How many trial lawyers sit on the U.S. Supreme Court?
How many trial lawyers sit on the U.S. Supreme Court?

In the last quarter-century and more, no current member of the Supreme Court tried a lawsuit of any kind to a judge or jury. Almost none of the justices has ever tried a civil case to verdict. And before their honors became appellate judges, only one of their number served as a full-time trial judge.

Does the justices’ nearly total lack of trial-lawyer chops matter? Has the almost utter absence of actual trial experience in fact degraded the quality of civil justice? And will confirming the nomination of a former trial lawyer like Neil Gorsuch make a difference?

More procedure, fewer trials

In the three decades since I started a commercial trial practice at Susman Godfrey, one trend has dominated: ever-greater procedural complexity.

From Celotex in 1986 (summary judgment before trial), Daubert in 1993 (admissibility of opinion evidence), Twombly in 2007 (early dismissal), and Wal-Mart in 2011 (class certification), the Court has time and again raised hurdles that collectively make getting to trial (much) more costly and (far) less likely.

John Marshall’s maxim, that the power to tax includes the power to destroy, holds true here.  The share of civil cases that become one with the infinite before trial has soared in the last few decades.

Even that stunning statistic understates the trend. Some meritorious cases that once would have produced a trial never even got to the filing stage. The risks and costs have risen so much that the cases don’t involve enough money to yield the plaintiff (and her lawyer) a net benefit. Thanks in part to the Court’s own apparent anxiety about resolving civil disputes with trials on the merits, civil justice has become ever more a contest between wealthy adversaries who can shoulder the costs.

What I saw

My own experience before the Court left me thinking how imperfectly the justices understood the civil trial process.

A few months before I argued the case, the Court had granted cert on a Daubert issue. The Court changed the petitioner’s Question Presented so that it asked whether at the class certification stage of a case, expert evidence must meet the Daubert test.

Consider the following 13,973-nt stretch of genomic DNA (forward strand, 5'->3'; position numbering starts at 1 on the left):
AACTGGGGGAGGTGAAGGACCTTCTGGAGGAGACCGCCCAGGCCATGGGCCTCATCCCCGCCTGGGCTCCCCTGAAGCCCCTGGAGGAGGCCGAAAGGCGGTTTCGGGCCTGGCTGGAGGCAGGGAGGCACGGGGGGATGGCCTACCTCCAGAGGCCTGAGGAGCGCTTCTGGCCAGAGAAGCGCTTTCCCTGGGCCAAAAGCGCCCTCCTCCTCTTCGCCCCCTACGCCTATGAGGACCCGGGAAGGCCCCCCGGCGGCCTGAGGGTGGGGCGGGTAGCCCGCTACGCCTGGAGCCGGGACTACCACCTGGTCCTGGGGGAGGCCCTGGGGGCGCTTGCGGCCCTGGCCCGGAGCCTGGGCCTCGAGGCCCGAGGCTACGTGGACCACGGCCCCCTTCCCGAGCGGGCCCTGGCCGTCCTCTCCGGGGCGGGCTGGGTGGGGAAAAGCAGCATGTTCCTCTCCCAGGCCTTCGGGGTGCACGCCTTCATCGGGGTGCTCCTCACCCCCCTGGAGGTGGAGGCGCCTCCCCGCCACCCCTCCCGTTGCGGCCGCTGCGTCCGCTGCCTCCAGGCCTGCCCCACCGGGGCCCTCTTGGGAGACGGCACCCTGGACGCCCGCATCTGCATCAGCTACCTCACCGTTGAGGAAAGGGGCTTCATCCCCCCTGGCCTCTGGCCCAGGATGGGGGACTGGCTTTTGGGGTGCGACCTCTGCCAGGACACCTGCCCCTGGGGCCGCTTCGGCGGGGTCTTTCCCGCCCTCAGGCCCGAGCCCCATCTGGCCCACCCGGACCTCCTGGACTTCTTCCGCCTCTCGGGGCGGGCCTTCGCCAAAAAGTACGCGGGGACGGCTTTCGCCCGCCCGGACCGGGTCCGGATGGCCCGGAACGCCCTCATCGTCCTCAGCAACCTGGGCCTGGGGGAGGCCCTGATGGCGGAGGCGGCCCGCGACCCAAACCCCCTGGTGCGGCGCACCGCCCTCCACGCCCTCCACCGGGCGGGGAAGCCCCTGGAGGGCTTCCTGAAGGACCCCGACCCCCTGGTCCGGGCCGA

But in formulating a new Question Presented, the Court missed a basic fact about the proceedings in the trial court: the other side never raised a Daubert issue and had thus forfeited it.

Would a trial lawyer have overlooked that fundamental problem?

At the argument itself, only one of the nine justices, the former trial judge, seemed aware of the gritty reality of the four days of testimony that resulted in extensive fact-finding by a trial court. Nor did they focus on the basics — like How much evidence do you need (a preponderance) and What must you show (that at trial admissible opinion evidence will support a verdict on class-wide issues)? When I gave the answer (that you must show by a preponderance of the evidence that your expert’s opinions on class-wide questions will pass muster at trial), a justice said the justice didn’t understand it that way but would give it some thought.


Nobel prize-winner Daniel Kahneman wrote in Thinking, Fast and Slow (2011) about the “availability heuristic.” As Wikipedia explains, it “is a mental shortcut that relies on immediate examples that come to a given person’s mind when evaluating a specific topic, concept, method or decision.” It “operates on the notion that if something can be recalled, it must be important, or at least more important than alternative solutions which are not as readily recalled.” As a result, “people tend to heavily weigh their judgments toward more recent information, making new opinions biased toward that latest news.”

Does the availability heuristic apply to judges? It must. And because it must, it implies that a judge who has actually tried cases will recall examples from those experiences. The judge will think of more examples, and will remember them more vividly, if he lived through them In the not-too-distant past. They will thus affect his thinking about a case. But the stories that he can tell from personal experience may also convince fellow judges who lack the same grounding in in trial work.


Which brings us to the pending nominee for Justice Antonin Scalia’s seat on the Court.

Neil Gorsuch did 10 years of trial work at Kellogg Huber before becoming a Tenth Circuit judge in 2005. The cases he helped try included an antitrust lawsuit that yielded a verdict and judgment for $1.05 billion. Conwood v. United States Tobacco Co., 290 F.3d 768 (6th Cir. 2002).

In 2015, Judge Gorsuch joined with a colleague to breathe new life into another verdict. That verdict also produced a judgment in excess of $1 billion. He praised the “diligent and properly instructed jury” and condemned “the needless financial expense” and “the emotional ordeal parties and witnesses must endure in any retrial”. Scott v. Rockwell Int’l Co., 790 F3.d 1088, 1105 (10th Cir. 2015), cert. denied, 136 S. Ct. 2055 (2016).

Judge Gorsuch has a solid background in trial lawyering. And if he becomes Associate Justice Gorsuch, he will fill a gap that has existed for decades on the Court.

No endorsement

That does not mean that I endorse Judge Gorsuch. I will watch with great interest to see and hear him and others testify in the Senate Judiciary Committee hearing that begins tomorrow on his nomination. But the civil justice system sorely needs a trial lawyer on the Court. I hope we get one soon.

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You can follow SCOTUSblog‘s liveblogging of the confirmation hearing here.